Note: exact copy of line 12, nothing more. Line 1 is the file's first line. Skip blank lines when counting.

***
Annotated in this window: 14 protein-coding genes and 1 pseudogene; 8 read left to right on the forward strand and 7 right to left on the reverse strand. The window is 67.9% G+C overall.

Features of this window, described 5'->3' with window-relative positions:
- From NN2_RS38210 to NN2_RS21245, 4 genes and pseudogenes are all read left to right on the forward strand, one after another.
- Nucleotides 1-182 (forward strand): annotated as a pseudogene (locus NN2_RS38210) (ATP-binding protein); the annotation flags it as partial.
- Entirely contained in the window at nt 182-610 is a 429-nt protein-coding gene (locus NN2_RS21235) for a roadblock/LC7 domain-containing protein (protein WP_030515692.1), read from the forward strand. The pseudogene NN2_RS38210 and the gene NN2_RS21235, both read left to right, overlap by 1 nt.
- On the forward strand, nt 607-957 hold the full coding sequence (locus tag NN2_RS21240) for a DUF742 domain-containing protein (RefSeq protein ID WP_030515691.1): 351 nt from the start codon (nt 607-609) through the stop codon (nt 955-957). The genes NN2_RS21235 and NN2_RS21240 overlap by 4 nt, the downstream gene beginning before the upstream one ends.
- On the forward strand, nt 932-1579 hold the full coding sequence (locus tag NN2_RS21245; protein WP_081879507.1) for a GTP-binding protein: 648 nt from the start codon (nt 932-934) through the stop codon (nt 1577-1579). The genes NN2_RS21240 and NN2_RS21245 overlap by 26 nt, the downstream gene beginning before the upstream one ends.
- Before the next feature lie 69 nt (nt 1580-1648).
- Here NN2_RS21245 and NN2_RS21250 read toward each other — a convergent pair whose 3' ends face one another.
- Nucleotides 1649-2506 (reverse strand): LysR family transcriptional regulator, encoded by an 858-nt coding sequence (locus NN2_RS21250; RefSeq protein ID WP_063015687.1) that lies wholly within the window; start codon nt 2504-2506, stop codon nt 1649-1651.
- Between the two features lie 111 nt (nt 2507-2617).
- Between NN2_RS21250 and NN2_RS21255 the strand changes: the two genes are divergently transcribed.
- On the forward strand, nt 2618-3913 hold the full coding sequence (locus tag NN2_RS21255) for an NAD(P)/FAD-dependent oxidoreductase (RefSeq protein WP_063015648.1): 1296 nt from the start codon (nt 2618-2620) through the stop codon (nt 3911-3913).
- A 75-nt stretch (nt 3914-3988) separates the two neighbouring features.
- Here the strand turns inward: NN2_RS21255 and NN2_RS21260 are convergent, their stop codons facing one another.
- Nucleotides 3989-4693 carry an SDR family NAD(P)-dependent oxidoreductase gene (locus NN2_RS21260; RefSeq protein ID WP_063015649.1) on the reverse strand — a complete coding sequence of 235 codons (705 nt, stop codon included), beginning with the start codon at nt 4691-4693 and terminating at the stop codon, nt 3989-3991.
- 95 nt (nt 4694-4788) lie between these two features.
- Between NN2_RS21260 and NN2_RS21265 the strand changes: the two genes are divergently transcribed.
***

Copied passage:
- Between NN2_RS21250 and NN2_RS21255 the strand changes: the two genes are divergently transcribed.